Clothing in Ancient Greece was very simple. It was designed to be light and loose because of the very hot climate. Linen would be worn in the summer and wool in the winter. Rich citizens could afford to wear garments made of cotton or silk and these would usually be made of coloured cloth, whereas the poor would wear plain clothes. Cloth could be purchased in the agora -- the marketplace -- but only the rich could afford to shop there; most clothing would be made by the female members of the household. Even the women of rich families would spin wool and make garments.
The chiton was one of the simplest styles of clothing worn by both men and women. It was made from a single piece of fabric, with no cutting and fitting. Instead, the fabric would be draped and folded, then pinned in place. The simplest form of chiton was a rectangle of fabric, folded over at the top. It would then be pinned at the shoulders and often a belt would be added.
The Greek exomis was worn only by men. It was a short garment, ranging from just above the knee to much higher, often exposing the genitalia. The wearer would step into the exomis, then draw the material under the right arm and fasten it with a pin or brooch over the left shoulder, leaving the right arm entirely free. This formed the regular dress for slaves and workmen, because it left the limbs unhampered.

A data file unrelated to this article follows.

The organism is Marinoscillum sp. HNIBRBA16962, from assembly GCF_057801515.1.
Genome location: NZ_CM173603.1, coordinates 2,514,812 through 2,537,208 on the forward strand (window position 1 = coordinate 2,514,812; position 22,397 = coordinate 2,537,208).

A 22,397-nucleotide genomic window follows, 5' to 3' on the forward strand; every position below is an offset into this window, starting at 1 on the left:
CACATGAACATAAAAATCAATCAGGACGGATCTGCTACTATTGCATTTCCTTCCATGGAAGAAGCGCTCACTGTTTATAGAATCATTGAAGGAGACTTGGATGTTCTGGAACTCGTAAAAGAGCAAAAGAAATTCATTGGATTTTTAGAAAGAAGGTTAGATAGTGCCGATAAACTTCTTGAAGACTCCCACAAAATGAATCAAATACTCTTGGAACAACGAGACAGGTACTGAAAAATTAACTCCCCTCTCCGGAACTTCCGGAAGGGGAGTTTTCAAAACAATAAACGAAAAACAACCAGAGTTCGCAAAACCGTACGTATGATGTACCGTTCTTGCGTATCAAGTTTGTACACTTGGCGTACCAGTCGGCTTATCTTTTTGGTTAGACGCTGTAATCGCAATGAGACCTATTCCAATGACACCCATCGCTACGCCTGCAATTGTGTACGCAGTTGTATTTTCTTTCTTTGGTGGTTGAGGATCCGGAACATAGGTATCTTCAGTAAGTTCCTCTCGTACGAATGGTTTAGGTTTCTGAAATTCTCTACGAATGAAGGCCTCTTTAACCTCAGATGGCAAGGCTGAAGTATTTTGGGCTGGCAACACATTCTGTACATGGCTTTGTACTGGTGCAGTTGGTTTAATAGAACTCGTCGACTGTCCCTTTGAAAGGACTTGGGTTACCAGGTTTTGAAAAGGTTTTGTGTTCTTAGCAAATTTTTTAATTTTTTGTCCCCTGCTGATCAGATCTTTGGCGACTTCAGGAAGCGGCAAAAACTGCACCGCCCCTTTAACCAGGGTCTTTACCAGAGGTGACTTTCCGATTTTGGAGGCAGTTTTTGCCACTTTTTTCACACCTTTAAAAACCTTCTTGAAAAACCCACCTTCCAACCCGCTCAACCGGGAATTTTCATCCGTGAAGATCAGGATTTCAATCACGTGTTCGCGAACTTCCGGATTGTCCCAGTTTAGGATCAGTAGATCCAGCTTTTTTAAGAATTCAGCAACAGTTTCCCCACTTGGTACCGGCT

The tunic would be worn by males and was very similar to the chiton, ranging in length from mid-thigh to ankle. Two rectangular pieces of material would be sewn together at the sides, leaving a neck hole. Sleeves would reach to the elbow, making the garment appear as a loose T-shape.
The himation was worn by both men and women and is the Greek version of the Roman toga. The fabric was made from loosely woven wool, often dyed bright colours and draped over the entire body from shoulders to ankles. Men would drape the fabric over the left shoulder, as to leave the left shoulder bare was seen as a sign of barbarism. Women would wear the himation over a chiton as a cloak in the winter.
The peplos was one of the most basic forms of clothing worn by women. Similarly to the chiton, this sleeveless garment would not be fitted or cut, it would be carefully folded in a variety of ways and pinned in place. The peplos had an excess of fabric that was folded over at the top and the sides were left open, so the finished effect would be an open-sided garment with a kind of short cape.